How Much Is Depression A Symptom Of Inflammation?


In the 21st century, almost everyone accepts that depression is a mental health condition with a clinical basis, and is a result of a chemical imbalance in the brain. At least, this is the scientific explanation that we accept collectively. Let’s not go into demons and evil spirits because this article does not fall under that topic.

Interestingly, some recent research has suggested that depression may be caused primarily by inflammation. This is something which many people, professionals included, are not willing to touch with a fifty-foot-pole because it then questions the thinking that depression is caused by a chemical imbalance. It might also suggest that depression is merely a symptom and not a disease on its own.

Oooh, controversy! That is how we like it. Anyways, this new theory, known as the “Immune Cytokine Model of Depression”, states that depression is not a disease itself, but instead a “multifaceted sign of chronic immune system activation.” To put it in plain human English, this means that depression may simply reflect the true condition of chronic inflammation.


All of this is not merely hearsay. A growing body of evidence is now showing an association between depression and a low-grade, chronic inflammatory response that subsequently comes with increased oxidative stress. Let us explore this a little further.

Scientifically, inflammation comes with an increase of chemicals known as cytokines. As early as in the 1980s, some researchers have found that inflammatory cytokines are capable of producing many psychiatric and neurological symptoms, which also happen to be *gasp* the defining characteristics of depression.

Unsurprisingly perhaps, antidepressants are known to reduce the production of cytokines that come with inflammation, while increasing the production of other cytokines that are known to be anti-inflammatory. Furthermore, these antidepressants can also change the gene expression of some immune cells that are involved in inflammatory processes.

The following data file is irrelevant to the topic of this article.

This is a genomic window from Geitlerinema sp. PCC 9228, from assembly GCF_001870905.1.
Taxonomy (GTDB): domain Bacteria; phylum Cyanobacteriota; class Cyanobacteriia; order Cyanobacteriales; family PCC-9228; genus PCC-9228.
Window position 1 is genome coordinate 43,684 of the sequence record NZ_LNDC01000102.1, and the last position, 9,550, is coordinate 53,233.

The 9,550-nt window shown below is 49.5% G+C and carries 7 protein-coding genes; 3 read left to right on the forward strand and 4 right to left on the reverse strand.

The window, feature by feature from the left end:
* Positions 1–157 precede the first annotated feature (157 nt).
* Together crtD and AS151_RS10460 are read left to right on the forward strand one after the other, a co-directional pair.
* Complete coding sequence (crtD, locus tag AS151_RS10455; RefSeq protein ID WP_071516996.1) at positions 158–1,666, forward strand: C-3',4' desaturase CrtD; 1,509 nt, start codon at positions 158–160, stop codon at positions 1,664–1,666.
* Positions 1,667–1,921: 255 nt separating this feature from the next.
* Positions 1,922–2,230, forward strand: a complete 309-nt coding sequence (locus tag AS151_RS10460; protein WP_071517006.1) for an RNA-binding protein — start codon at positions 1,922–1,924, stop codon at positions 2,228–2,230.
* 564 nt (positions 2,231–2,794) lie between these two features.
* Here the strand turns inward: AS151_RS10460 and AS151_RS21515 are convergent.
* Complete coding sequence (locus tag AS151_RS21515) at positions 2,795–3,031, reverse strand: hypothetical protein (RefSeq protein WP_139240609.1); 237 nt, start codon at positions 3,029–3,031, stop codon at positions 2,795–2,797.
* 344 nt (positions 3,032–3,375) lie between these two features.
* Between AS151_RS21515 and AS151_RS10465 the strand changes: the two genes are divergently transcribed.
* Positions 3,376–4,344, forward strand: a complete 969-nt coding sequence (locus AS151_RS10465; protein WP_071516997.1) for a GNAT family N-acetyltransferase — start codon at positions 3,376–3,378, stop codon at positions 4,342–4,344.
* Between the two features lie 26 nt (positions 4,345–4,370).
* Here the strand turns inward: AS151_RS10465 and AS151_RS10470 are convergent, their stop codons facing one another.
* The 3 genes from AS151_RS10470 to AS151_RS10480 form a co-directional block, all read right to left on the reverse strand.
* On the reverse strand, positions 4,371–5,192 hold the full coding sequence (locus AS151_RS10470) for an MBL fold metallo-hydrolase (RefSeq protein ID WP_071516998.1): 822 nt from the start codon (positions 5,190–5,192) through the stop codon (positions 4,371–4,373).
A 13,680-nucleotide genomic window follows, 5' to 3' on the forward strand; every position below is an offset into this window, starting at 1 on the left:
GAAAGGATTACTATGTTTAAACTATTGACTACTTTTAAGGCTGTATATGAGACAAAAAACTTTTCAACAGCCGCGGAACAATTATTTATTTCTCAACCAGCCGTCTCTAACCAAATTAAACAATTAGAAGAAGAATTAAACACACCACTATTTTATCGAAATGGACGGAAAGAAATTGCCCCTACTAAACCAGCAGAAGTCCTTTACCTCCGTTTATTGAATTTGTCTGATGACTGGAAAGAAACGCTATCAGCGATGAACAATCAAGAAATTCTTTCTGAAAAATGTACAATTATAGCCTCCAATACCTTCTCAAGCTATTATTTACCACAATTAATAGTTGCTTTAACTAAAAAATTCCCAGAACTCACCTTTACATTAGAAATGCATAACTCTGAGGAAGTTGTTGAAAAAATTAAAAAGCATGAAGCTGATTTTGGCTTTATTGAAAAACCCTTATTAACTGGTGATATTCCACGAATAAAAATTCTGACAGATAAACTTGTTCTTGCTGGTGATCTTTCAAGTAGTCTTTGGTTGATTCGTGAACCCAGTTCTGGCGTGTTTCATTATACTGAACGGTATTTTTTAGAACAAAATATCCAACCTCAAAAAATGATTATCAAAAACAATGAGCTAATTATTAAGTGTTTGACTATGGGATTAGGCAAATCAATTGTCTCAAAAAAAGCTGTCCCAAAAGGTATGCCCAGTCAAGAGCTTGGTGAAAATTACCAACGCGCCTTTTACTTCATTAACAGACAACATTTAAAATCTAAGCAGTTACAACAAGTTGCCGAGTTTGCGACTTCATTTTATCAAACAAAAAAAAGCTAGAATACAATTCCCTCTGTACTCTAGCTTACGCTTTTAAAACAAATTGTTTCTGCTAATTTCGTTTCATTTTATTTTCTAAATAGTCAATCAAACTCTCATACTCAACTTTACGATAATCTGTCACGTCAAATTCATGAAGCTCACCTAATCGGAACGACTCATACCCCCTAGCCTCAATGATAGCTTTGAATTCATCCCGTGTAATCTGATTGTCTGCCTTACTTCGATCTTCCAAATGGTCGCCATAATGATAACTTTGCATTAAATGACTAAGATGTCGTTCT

As the body of evidence increases, the next obvious question that arises is, “what is causing the inflammation?” Most people do not realise this, but inflammation is at the root of many modern diseases. Some would even argue that it is at the root of almost all modern diseases – Alzheimers, cardiovascular problems, diabetes, arthritis, asthma etc. In light of this fact, maybe it becomes less surprising that inflammation is also associated with depression.


Back to the question of what is causing inflammation, the answer is starting to be obvious – almost everything in our modern way of life is contributing to it! One of the key culprits, as you might have guessed, is our modern-day western diet. Foods that are known to provoke inflammation include excess sugar intake, excess refined flour intake, chemicals, fats and preservatives. Scary thought, isn’t it?

As if it isn’t depressing enough (see what I did there?), obesity is now accepted to be an inflammatory state as well. Obese people are known to have higher levels of inflammatory cytokines in their blood, which is no surprise considering the likelihood of them becoming obese from eating foods that are associated with inflammation.

While there are indeed other known causes of depression, such as stress, sleep loss, and chronic illnesses, perhaps we can just stick to something we can control easily to at least eliminate one contributing factor of depression.

So my challenge to you today is that if you suffer from depression, try to clean up your diet and see if it makes any difference. I’m not saying that this will be the magic pill to cure all your woes, but it is worth a shot, and it is one of the many factors that contribute to your quality of life.

Oh, and please check out the Granite Fitness Solution. You might find it helpful.


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